Bistro One, Foxrock Village.
Paolo Tullio's Review
Restaurants, you may have noticed, generally have a short life -- five to eight years is the average.
There are a few reasons for this: if the restaurant is successful, the owners
may decide to move to bigger premises; fashions change and restaurateurs
often respond by revamping everything and changing the name; sometimes
leases come up for renewal and the rent becomes too much; sometimes they run
out of energy, and sometimes they simply fail to make money and close.
There are very few restaurants that reach their 10th birthday and still fewer
reach their 20th. But there are those that do and you have to ask yourself
why this happens.
The most obvious answer is that the long-lived restaurants are doing something
right -- or, more precisely, they're doing everything right.
I know from personal experience that keeping up the energy levels, the passion
and the interest is not easy once you've hit the 10-year mark. Either you
find a way to develop the restaurant to keep your interest alive, or the
There are two restaurants that I know of that are 18 this year -- Roly's in
Ballsbridge, which I've reviewed fairly recently, and Bistro One in Foxrock,
which I haven't reviewed for 12 years.
This is probably remiss of me, because on reading my last review I found I was
pretty impressed with its offerings all those years ago.
In a way, it's surprising that there aren't more restaurants in Foxrock. It's
an affluent suburb so you might expect more, just as you'd find in, say,
Bistro One is in Foxrock Village and you'll find it on the first floor above
some shops. The décor is pleasing, the tables are fairly well spaced and the
chairs are comfortable, so the first impressions are good. The dining room
is quite big, but it circles around the stairwell in a U shape, so there are
three almost separate dining areas, which gives a sense of privacy.
The dinner menu was an à la carte with seven starters and five main courses to
choose from. The starters were all around €10 and the main courses ran from
€19 to €28, which is the price of the dry-aged fillet steak.
I was dining with Marian Kenny and we got a table nestled into a corner. As I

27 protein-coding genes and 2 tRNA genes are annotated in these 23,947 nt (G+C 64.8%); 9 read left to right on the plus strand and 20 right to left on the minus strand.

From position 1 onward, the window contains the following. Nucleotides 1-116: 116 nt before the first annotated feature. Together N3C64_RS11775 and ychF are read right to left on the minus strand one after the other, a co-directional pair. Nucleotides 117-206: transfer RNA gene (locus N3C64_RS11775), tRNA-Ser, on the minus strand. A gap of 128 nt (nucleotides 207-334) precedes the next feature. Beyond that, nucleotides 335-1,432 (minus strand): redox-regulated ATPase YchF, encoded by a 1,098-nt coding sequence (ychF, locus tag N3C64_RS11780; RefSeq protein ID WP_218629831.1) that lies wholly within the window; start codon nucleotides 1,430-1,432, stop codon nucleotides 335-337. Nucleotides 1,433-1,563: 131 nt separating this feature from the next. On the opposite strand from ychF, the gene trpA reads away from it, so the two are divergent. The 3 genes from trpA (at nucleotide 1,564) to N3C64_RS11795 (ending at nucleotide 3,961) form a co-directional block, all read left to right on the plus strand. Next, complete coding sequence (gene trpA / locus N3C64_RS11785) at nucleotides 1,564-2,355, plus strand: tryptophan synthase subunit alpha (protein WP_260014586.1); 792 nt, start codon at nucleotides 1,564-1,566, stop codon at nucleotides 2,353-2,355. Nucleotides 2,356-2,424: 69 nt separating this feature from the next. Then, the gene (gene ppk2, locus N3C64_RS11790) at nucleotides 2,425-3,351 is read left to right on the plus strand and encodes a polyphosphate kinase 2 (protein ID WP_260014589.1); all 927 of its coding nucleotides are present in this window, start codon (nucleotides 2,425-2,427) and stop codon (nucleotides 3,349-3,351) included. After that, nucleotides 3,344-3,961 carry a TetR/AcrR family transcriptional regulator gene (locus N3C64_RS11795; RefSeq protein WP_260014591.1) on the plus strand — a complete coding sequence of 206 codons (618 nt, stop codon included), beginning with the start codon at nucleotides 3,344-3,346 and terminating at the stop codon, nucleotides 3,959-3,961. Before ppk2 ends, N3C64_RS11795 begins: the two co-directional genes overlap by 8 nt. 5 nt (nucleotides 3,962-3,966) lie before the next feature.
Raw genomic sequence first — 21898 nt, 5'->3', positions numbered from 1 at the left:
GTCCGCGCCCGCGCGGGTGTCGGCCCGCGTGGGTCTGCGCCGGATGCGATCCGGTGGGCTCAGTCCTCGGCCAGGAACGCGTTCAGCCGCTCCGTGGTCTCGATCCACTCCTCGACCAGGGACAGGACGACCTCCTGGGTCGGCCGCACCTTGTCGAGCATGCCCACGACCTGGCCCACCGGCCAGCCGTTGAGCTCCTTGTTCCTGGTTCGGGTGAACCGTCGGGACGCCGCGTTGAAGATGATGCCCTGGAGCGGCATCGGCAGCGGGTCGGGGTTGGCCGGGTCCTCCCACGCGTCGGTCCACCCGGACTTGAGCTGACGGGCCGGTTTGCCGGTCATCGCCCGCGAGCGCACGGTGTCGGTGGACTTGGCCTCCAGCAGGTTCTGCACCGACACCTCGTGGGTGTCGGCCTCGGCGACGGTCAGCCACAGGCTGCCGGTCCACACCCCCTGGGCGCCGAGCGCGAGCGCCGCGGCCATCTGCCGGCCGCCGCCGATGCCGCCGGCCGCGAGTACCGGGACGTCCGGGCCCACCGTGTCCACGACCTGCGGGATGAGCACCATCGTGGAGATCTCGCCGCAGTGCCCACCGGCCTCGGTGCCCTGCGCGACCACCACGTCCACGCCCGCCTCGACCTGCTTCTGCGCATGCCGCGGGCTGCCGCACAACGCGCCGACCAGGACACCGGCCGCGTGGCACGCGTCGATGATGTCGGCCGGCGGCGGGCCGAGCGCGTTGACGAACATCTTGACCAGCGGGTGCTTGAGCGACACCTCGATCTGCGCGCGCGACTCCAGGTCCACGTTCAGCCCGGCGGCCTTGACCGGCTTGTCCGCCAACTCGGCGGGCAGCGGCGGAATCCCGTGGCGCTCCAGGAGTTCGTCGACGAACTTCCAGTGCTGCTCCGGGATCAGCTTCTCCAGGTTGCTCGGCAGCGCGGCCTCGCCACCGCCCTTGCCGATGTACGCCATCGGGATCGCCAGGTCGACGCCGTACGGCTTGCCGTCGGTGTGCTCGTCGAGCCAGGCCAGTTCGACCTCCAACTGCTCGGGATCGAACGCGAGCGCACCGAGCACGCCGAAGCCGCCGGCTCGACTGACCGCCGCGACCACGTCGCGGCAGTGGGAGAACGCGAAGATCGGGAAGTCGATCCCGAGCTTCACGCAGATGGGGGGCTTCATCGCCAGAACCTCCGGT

looked down the wine list, I noticed that there were quite a lot of Italian
Then I noticed something unusual: every one of the wines could be had either
as a full bottle, a 50cl carafe or a 25cl carafe, and they were priced
exactly in proportion to their size.
This system really gives the diner a choice: you could have a small carafe of
a decent white with your starters, then a half carafe or a bottle of red
with your main courses.
We didn't order any wine, but I was unable to resist a glass of the Manzanilla
sherry, which was listed at €5, as I thought it would be a perfect pairing
with my starter.
Marian had decided on the pea and leek risotto to start, while I'd been
tempted by one of the day's specials, fresh crab on toast.
Marian had also picked the pan-fried plaice served with beurre blanc and I
went again to the specials board for the lamb's liver.
Some excellent sourdough bread came to the table along with a small bottle of
olive oil. This turned out to be exceptionally good -- fresh, spicy and with
a hint of sharpness.
When I asked about it, I discovered that the olive oil was called San Gennaro
and is made in Tuscany by Bistro One's owner, Mark Shannon, who has a small
This Italian connection is surely what accounts for the strong Italian feel to
the wine list, as well as the Tuscan cured-meat platter on the starters and
the buffalo mozzarella. I almost ruined my appetite with the combination of
the sourdough bread and this exceptional olive oil.
Our starters arrived and they were well made and simply presented. The crab
meat -- a mixture of white and brown -- was on toast, while Marian's risotto
was served in a small white bowl. The risotto was cooked exactly à point,
and my crab had been nicely flavoured. Two good starters.
Then the main courses came -- on Marian's plate a good-sized fillet of plaice
that was cooked until firm, but no more. A well-made beurre blanc covered it
and it was served on a bed of wilted spinach.
I've said it before, but if liver is overcooked it toughens to the point of
inedibility. Thankfully this was not the case in Bistro One; it had been
cooked on a very hot surface, so that the outside was well browned while the
inside was moist and rare. If liver was always presented like this, it would
have a lot of fans.
New potatoes from Wicklow accompanied our main courses -- nice to know that
this restaurant uses local produce.
We decided on a dessert between us and chose the glorious classic of peach
Melba, which looked and tasted good.
One thing has changed since my last visit. My only complaint previously was
that espressos were unavailable. This time they were available, and not just
available but also very good. It was served in a small glass, which let me
see that it had a deep crema on top. It was made with a particularly good
coffee, too. Another little Italian influence, I thought.
This was not a meal of haute cuisine, nor was it intending to be. It was a
simple meal with no faults: nothing badly done; nothing over or under
cooked. A meal with no faults is a rare thing, and it surely goes a long way
to explain how Bistro One is still in business after 18 years.
Our bill, which included a complementary glass of wine that came with my main
course of liver, came to €79.20.
VALUE FOR MONEY 8/10
Bistro One, Foxrock Village, Dublin 18, Tel: 01-289 7711, www.bistro-one.ie